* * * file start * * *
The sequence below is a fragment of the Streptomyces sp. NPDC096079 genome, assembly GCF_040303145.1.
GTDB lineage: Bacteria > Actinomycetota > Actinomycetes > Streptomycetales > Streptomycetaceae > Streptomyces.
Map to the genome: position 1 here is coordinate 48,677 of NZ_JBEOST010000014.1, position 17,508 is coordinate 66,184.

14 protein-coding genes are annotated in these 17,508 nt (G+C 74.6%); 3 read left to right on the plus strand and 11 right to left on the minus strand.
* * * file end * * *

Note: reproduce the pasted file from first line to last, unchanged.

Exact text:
The sequence below is a fragment of the Streptomyces sp. NPDC096079 genome, assembly GCF_040303145.1.
GTDB lineage: Bacteria > Actinomycetota > Actinomycetes > Streptomycetales > Streptomycetaceae > Streptomyces.
Map to the genome: position 1 here is coordinate 48,677 of NZ_JBEOST010000014.1, position 17,508 is coordinate 66,184.

14 protein-coding genes are annotated in these 17,508 nt (G+C 74.6%); 3 read left to right on the plus strand and 11 right to left on the minus strand.